One ong>ofong> the main objectives ong>ofong> South Africa’s foreign policy remain, as clearly enunciated by our former and first President ong>ofong> a democratic South Africa – Nelson Mandela, ong>toong> “strive ong>toong> strengthen our South-South ties ong>toong> help protect us against economic marginalization..”. We therefore remain firmly rooted in advancing the collective development interests ong>ofong> the global South, ong>toong> strengthening unity and solidarity, and ensuring better coherence and coordinationong>ofong> our positions within the global system ong>ofong> governance. We remain determined ong>toong> overcome all the obstacles confronting us, as we rally and unite ong>toong> pursue issues ong>ofong> fundamental interest ong>toong> our people. South Africa stand firm in its efforts ong>toong> fighting underdevelopment and dehumanizing poverty, economic and social inequality, and creating decent jobs and opportunities for our people. The National Development Plan ong>ofong> South Africa aims ong>toong> eliminate poverty and reduce inequality by 2030. We can only realize these goals by drawing on the energies ong>ofong> our people, growing an inclusive economy, building capabilities, enhancing the capacity ong>ofong> the state, and promoting leadership and partnerships throughout society. We have also realigned our national plan with the Southern Africa Development Community (SADC’s) Regional Indicative Strategic Development Plan and that ong>ofong> the premier continental integration organization, the African Union. It is therefore in this context that we believe that South Africa’s objectives are inextricably linked and ong>toong>tally aligned with the stated strategic visionong>ofong> the African Union, as articulated in its Agenda 2063 – The Africa We Want -, and its first 10-Year Implementation Plan, that ong>ofong> “an integrated, prosperous and peaceful Africa, driven by its own citizens and representing a dynamic force in the global arena”. Agenda 2063 represents a renewed transformative developmental agenda for the continent, emphasizing rekindling the ideal ong>ofong> Pan-Africanism, sense ong>ofong> unity, self-reliance, integration and solidarity. Agenda 2063 therefore is our lodestar as we implement our development strategies and as we develop strategic partnerships with the rest ong>ofong> the world. It is thus on this basis that South Africa will continue ong>toong> participate and promote the shared and common interests ong>ofong> the ACP Group ong>ofong> States aimed at creating a better world for all ong>ofong> us.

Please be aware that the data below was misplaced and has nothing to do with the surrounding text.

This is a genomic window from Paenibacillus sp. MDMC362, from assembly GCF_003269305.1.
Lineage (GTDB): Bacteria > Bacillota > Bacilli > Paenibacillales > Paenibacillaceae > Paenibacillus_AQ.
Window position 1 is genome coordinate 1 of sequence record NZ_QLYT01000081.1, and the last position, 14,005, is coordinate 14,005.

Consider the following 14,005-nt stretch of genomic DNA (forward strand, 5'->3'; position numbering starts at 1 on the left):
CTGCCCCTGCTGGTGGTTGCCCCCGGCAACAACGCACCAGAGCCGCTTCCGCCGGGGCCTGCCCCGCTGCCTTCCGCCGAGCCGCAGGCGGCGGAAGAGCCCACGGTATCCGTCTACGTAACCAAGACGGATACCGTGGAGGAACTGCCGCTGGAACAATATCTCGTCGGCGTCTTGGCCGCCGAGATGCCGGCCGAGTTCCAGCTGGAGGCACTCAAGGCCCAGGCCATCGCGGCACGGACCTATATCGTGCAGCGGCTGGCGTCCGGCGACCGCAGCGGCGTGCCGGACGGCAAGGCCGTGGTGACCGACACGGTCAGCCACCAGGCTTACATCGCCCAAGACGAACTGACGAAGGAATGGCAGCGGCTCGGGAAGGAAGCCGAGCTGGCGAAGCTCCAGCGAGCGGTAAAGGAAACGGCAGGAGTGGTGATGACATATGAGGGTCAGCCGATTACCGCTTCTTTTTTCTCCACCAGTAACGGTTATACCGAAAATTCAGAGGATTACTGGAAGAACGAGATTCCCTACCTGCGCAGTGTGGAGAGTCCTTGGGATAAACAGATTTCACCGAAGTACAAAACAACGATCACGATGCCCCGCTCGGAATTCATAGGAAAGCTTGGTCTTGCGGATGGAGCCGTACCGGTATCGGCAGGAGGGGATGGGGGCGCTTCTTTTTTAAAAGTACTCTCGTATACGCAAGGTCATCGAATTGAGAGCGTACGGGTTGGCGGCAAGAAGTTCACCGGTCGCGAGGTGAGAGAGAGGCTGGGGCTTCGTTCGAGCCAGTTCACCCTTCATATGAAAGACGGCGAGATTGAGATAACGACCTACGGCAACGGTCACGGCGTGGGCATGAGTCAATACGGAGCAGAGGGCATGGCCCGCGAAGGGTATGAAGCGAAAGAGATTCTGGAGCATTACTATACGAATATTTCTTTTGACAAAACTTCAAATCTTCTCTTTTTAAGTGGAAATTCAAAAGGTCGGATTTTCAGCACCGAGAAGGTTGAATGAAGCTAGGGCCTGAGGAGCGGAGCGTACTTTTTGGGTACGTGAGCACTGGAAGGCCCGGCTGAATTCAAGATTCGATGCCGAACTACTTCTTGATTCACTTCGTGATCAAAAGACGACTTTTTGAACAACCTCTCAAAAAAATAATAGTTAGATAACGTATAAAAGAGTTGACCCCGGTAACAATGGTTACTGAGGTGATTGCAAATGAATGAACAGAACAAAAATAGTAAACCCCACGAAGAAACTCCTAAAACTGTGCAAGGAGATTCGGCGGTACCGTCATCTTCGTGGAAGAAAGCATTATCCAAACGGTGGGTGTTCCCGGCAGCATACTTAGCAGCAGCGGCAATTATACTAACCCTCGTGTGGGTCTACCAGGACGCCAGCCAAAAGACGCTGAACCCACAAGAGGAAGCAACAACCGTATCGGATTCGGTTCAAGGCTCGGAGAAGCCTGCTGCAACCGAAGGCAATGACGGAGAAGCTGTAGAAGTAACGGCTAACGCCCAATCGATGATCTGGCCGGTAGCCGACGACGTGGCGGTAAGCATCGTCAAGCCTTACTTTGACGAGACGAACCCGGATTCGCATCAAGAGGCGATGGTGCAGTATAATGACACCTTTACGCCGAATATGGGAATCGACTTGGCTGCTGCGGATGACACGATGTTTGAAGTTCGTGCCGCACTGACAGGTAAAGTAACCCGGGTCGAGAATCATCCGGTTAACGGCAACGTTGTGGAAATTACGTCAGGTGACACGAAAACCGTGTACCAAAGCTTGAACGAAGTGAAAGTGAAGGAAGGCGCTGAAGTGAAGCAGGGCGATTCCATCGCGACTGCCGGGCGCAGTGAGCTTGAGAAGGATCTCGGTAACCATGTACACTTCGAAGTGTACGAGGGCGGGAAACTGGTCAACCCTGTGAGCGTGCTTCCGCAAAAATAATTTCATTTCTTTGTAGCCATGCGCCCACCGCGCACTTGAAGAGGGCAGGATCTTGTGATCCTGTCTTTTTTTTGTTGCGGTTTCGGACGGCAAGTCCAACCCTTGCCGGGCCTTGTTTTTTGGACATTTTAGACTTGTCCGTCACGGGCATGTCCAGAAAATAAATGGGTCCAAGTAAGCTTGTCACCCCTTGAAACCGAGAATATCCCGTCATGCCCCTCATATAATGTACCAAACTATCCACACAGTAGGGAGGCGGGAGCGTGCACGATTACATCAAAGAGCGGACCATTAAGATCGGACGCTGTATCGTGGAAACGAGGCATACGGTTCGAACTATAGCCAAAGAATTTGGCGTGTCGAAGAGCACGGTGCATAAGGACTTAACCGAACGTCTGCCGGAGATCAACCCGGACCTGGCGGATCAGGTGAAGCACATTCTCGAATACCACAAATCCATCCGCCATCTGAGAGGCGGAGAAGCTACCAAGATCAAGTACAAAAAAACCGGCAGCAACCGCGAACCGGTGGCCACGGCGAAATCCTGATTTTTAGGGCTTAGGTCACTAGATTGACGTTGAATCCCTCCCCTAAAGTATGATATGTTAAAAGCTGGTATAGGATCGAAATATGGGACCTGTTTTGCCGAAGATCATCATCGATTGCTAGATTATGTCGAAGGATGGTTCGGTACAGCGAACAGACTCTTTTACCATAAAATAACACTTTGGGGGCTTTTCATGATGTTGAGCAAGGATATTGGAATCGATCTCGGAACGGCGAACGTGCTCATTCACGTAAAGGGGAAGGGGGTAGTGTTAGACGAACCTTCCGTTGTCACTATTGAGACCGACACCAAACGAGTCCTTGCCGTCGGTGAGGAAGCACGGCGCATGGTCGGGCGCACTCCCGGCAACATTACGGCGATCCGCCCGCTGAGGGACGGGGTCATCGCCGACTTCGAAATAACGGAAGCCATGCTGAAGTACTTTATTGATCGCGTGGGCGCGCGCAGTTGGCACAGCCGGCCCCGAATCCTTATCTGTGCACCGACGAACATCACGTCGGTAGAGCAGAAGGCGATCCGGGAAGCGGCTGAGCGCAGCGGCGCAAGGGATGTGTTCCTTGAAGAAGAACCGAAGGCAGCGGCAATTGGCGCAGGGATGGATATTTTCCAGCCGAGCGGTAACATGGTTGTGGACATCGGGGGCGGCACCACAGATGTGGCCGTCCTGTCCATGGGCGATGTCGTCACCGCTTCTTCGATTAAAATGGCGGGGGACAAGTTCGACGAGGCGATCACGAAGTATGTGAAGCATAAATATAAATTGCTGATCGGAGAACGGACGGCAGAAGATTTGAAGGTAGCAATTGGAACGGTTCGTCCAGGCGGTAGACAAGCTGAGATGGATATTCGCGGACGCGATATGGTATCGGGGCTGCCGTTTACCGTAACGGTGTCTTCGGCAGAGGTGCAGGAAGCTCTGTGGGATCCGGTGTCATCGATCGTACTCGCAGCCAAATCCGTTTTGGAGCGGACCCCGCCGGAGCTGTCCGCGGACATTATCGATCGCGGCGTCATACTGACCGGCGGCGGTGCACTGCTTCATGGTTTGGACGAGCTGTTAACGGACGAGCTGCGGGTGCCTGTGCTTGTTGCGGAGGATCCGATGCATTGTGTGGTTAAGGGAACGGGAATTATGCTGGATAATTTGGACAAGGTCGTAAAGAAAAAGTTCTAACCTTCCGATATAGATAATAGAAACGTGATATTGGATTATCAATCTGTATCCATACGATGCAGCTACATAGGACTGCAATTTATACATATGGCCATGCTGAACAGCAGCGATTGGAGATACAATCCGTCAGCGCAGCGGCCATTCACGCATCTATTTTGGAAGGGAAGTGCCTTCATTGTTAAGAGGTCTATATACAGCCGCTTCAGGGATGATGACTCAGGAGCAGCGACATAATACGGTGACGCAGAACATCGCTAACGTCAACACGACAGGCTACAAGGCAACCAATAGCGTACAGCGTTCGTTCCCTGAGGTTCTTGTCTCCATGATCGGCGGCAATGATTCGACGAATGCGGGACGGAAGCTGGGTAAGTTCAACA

Madam Chairperson South Africa joined the ACP nearly 20 years ago as a manifestationong>ofong> its commitment ong>toong> south-south solidarity and cooperation. Through our membership, we have participated in every activity ong>ofong> the Group, struggled and marched in step and side by side with all its members in promoting the interests ong>ofong> the member states ong>ofong> the Group. This commitment still stands, as repeatedly stated by our political leadership on numerous occasions. However, we are also mindful ong>ofong> the fact that the world has changed significantly since the establishment ong>ofong> our Group 41 years ago – and so have the multiple challenges facing us in our efforts ong>toong> ensure the ACP’s relevance in a global arena within a more diverse and challenging environment. We share in the view that the expiry ong>ofong> the Coong>toong>nou Partnership Agreement, ong>ofong>fers an opportunity for the ACP earnestly ong>toong> deliberate about its future. I am encouraged that this group, the Committee ong>ofong> ong>Ambassadorong>s is capable ong>ofong> addressing the multitude ong>ofong> tasks lying ahead - be it the future perspectives, the Economic Partnership Agreements (EPAs), climate change or the 2030 Agenda for Sustainable Development. Equally important is a focus on increased intra-ACP cooperationong>toong> advance the individual & collective interests ong>ofong> Member States. I dare say that for the ACP ong>toong> regain its relevance as an effective global player, it is paramount that it should continue its process ong>ofong> renewal and work ong>toong>wards a new partnership with the EU that is markedly different from the existing framework. This renewal should give rise ong>toong> a crisp clarity ong>ofong> purpose for its existence, its raison d’etre, and on the back ong>ofong> which ong>toong> redefine its relationship with the EU based on interdependence (strategic partnership) rather than dependence and patronage. This will enhance the ACP’s value as a partner not only for the EU but also for other groupings in its quest ong>toong> diversify its partnerships.